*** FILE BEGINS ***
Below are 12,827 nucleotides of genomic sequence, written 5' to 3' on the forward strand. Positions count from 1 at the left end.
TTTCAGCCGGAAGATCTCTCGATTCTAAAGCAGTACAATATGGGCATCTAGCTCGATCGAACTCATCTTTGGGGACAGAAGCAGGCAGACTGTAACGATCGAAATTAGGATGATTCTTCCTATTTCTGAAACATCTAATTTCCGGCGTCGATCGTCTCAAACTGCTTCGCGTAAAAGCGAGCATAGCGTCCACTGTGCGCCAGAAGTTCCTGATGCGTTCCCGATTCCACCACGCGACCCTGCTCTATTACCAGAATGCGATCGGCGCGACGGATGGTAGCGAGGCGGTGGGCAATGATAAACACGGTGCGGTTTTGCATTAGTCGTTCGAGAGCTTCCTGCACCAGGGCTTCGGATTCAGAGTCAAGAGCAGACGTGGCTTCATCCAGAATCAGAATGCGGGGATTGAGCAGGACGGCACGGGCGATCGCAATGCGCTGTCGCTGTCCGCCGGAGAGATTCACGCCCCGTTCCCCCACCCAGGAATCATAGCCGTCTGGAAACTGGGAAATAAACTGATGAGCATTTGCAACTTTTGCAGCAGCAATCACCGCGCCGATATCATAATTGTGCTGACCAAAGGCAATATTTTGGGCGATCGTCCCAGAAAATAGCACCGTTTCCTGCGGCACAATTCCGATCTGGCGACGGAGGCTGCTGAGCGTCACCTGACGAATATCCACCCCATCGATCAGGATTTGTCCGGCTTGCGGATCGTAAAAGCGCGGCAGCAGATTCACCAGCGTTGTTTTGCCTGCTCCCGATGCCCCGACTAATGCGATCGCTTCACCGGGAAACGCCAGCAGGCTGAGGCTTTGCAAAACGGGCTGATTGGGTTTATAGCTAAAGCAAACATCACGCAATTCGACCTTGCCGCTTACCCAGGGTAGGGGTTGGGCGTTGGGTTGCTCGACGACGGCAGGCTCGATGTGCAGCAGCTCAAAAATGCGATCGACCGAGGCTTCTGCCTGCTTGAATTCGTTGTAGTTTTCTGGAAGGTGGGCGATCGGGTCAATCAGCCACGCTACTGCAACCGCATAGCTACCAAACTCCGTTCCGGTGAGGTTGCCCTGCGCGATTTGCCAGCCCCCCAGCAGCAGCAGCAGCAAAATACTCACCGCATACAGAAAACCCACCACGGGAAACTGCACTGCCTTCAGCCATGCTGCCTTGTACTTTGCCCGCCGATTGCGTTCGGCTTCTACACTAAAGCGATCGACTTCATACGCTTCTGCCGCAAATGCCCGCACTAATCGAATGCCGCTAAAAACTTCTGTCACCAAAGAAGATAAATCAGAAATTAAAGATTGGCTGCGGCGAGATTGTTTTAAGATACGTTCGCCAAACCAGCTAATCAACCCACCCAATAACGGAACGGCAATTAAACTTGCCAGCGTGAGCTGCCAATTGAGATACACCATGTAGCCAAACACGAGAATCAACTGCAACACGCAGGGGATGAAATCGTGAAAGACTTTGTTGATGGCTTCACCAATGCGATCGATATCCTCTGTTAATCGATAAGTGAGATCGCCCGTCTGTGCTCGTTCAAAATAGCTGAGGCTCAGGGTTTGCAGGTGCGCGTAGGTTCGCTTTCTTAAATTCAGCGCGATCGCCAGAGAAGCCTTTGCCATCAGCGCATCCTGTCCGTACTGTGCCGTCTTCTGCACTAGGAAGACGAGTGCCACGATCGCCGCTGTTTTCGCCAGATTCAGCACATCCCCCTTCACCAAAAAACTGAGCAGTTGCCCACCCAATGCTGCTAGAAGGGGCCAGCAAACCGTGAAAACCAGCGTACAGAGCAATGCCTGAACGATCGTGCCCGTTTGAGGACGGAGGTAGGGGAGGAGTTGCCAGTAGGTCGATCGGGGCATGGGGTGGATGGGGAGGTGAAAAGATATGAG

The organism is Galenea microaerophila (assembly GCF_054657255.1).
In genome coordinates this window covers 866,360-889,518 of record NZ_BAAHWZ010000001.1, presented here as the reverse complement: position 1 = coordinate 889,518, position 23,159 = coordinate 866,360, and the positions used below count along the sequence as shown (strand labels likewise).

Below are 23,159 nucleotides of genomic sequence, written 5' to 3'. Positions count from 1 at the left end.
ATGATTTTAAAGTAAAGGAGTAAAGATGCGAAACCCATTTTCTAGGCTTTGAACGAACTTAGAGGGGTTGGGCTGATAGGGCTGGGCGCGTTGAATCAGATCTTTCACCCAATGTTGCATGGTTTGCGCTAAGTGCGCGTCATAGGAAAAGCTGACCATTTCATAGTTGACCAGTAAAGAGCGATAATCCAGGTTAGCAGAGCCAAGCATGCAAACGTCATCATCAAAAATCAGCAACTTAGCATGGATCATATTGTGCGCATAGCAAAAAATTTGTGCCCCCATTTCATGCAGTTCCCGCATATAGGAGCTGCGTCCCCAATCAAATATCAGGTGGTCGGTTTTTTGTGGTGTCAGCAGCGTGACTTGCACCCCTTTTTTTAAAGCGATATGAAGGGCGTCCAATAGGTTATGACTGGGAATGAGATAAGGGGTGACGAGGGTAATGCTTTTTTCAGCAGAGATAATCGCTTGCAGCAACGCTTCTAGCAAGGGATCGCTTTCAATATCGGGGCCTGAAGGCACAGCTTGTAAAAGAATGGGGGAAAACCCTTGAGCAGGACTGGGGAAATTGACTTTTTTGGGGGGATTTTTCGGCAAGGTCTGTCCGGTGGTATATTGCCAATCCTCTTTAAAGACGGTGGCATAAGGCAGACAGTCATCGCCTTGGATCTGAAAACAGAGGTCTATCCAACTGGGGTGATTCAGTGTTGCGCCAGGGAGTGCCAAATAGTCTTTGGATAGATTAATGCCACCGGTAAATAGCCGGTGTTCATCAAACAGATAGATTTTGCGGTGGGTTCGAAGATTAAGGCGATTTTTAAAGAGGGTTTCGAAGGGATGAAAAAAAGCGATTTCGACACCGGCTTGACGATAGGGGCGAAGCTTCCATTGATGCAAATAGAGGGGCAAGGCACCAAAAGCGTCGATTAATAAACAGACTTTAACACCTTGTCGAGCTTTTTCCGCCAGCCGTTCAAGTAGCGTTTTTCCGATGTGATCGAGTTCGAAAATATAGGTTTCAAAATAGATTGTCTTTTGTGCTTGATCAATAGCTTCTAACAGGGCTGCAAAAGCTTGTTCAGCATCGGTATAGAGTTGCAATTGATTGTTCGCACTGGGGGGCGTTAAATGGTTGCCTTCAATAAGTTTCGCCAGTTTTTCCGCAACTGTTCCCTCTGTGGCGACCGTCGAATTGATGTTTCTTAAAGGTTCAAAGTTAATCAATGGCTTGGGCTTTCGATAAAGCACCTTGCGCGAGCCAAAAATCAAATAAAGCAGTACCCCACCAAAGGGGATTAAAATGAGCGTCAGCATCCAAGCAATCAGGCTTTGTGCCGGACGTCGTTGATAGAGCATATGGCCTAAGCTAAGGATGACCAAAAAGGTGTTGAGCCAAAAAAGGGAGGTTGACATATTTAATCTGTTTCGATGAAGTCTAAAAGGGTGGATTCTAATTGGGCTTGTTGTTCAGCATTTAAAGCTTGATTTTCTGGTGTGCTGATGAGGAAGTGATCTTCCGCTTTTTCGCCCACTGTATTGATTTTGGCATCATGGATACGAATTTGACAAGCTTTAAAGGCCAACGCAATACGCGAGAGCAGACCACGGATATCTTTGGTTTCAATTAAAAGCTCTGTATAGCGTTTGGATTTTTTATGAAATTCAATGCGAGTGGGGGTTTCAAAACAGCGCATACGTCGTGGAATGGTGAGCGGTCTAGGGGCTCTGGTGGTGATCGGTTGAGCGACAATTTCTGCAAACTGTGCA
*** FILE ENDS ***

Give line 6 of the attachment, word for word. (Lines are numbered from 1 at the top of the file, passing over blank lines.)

ATGATTTTAAAGTAAAGGAGTAAAGATGCGAAACCCATTTTCTAGGCTTTGAACGAACTTAGAGGGGTTGGGCTGATAGGGCTGGGCGCGTTGAATCAGATCTTTCACCCAATGTTGCATGGTTTGCGCTAAGTGCGCGTCATAGGAAAAGCTGACCATTTCATAGTTGACCAGTAAAGAGCGATAATCCAGGTTAGCAGAGCCAAGCATGCAAACGTCATCATCAAAAATCAGCAACTTAGCATGGATCATATTGTGCGCATAGCAAAAAATTTGTGCCCCCATTTCATGCAGTTCCCGCATATAGGAGCTGCGTCCCCAATCAAATATCAGGTGGTCGGTTTTTTGTGGTGTCAGCAGCGTGACTTGCACCCCTTTTTTTAAAGCGATATGAAGGGCGTCCAATAGGTTATGACTGGGAATGAGATAAGGGGTGACGAGGGTAATGCTTTTTTCAGCAGAGATAATCGCTTGCAGCAACGCTTCTAGCAAGGGATCGCTTTCAATATCGGGGCCTGAAGGCACAGCTTGTAAAAGAATGGGGGAAAACCCTTGAGCAGGACTGGGGAAATTGACTTTTTTGGGGGGATTTTTCGGCAAGGTCTGTCCGGTGGTATATTGCCAATCCTCTTTAAAGACGGTGGCATAAGGCAGACAGTCATCGCCTTGGATCTGAAAACAGAGGTCTATCCAACTGGGGTGATTCAGTGTTGCGCCAGGGAGTGCCAAATAGTCTTTGGATAGATTAATGCCACCGGTAAATAGCCGGTGTTCATCAAACAGATAGATTTTGCGGTGGGTTCGAAGATTAAGGCGATTTTTAAAGAGGGTTTCGAAGGGATGAAAAAAAGCGATTTCGACACCGGCTTGACGATAGGGGCGAAGCTTCCATTGATGCAAATAGAGGGGCAAGGCACCAAAAGCGTCGATTAATAAACAGACTTTAACACCTTGTCGAGCTTTTTCCGCCAGCCGTTCAAGTAGCGTTTTTCCGATGTGATCGAGTTCGAAAATATAGGTTTCAAAATAGATTGTCTTTTGTGCTTGATCAATAGCTTCTAACAGGGCTGCAAAAGCTTGTTCAGCATCGGTATAGAGTTGCAATTGATTGTTCGCACTGGGGGGCGTTAAATGGTTGCCTTCAATAAGTTTCGCCAGTTTTTCCGCAACTGTTCCCTCTGTGGCGACCGTCGAATTGATGTTTCTTAAAGGTTCAAAGTTAATCAATGGCTTGGGCTTTCGATAAAGCACCTTGCGCGAGCCAAAAATCAAATAAAGCAGTACCCCACCAAAGGGGATTAAAATGAGCGTCAGCATCCAAGCAATCAGGCTTTGTGCCGGACGTCGTTGATAGAGCATATGGCCTAAGCTAAGGATGACCAAAAAGGTGTTGAGCCAAAAAAGGGAGGTTGACATATTTAATCTGTTTCGATGAAGTCTAAAAGGGTGGATTCTAATTGGGCTTGTTGTTCAGCATTTAAAGCTTGATTTTCTGGTGTGCTGATGAGGAAGTGATCTTCCGCTTTTTCGCCCACTGTATTGATTTTGGCATCATGGATACGAATTTGACAAGCTTTAAAGGCCAACGCAATACGCGAGAGCAGACCACGGATATCTTTGGTTTCAATTAAAAGCTCTGTATAGCGTTTGGATTTTTTATGAAATTCAATGCGAGTGGGGGTTTCAAAACAGCGCATACGTCGTGGAATGGTGAGCGGTCTAGGGGCTCTGGTGGTGATCGGTTGAGCGACAATTTCTGCAAACTGTGCA